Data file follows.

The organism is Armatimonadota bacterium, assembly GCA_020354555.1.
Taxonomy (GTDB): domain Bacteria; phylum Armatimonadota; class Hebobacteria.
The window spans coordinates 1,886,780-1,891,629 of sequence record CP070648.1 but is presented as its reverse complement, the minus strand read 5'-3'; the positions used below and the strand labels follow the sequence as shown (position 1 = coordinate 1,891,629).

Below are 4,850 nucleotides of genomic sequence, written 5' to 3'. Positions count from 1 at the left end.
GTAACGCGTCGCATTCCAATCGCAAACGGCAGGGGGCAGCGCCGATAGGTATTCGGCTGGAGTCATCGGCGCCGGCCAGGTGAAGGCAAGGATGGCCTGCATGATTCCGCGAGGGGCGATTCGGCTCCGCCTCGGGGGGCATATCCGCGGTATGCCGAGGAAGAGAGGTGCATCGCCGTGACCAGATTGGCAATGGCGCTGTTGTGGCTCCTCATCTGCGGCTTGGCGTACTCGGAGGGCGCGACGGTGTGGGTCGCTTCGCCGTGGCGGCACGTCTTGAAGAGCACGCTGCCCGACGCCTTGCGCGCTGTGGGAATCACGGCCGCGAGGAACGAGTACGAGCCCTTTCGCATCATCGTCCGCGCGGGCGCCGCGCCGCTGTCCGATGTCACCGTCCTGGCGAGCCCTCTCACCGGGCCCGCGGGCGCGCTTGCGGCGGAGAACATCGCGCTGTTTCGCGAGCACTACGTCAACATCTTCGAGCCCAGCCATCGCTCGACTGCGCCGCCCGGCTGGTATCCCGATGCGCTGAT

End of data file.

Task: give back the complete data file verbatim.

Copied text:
The organism is Armatimonadota bacterium, assembly GCA_020354555.1.
Taxonomy (GTDB): domain Bacteria; phylum Armatimonadota; class Hebobacteria.
The window spans coordinates 1,886,780-1,891,629 of sequence record CP070648.1 but is presented as its reverse complement, the minus strand read 5'-3'; the positions used below and the strand labels follow the sequence as shown (position 1 = coordinate 1,891,629).

Below are 4,850 nucleotides of genomic sequence, written 5' to 3'. Positions count from 1 at the left end.
GTAACGCGTCGCATTCCAATCGCAAACGGCAGGGGGCAGCGCCGATAGGTATTCGGCTGGAGTCATCGGCGCCGGCCAGGTGAAGGCAAGGATGGCCTGCATGATTCCGCGAGGGGCGATTCGGCTCCGCCTCGGGGGGCATATCCGCGGTATGCCGAGGAAGAGAGGTGCATCGCCGTGACCAGATTGGCAATGGCGCTGTTGTGGCTCCTCATCTGCGGCTTGGCGTACTCGGAGGGCGCGACGGTGTGGGTCGCTTCGCCGTGGCGGCACGTCTTGAAGAGCACGCTGCCCGACGCCTTGCGCGCTGTGGGAATCACGGCCGCGAGGAACGAGTACGAGCCCTTTCGCATCATCGTCCGCGCGGGCGCCGCGCCGCTGTCCGATGTCACCGTCCTGGCGAGCCCTCTCACCGGGCCCGCGGGCGCGCTTGCGGCGGAGAACATCGCGCTGTTTCGCGAGCACTACGTCAACATCTTCGAGCCCAGCCATCGCTCGACTGCGCCGCCCGGCTGGTATCCCGATGCGCTGAT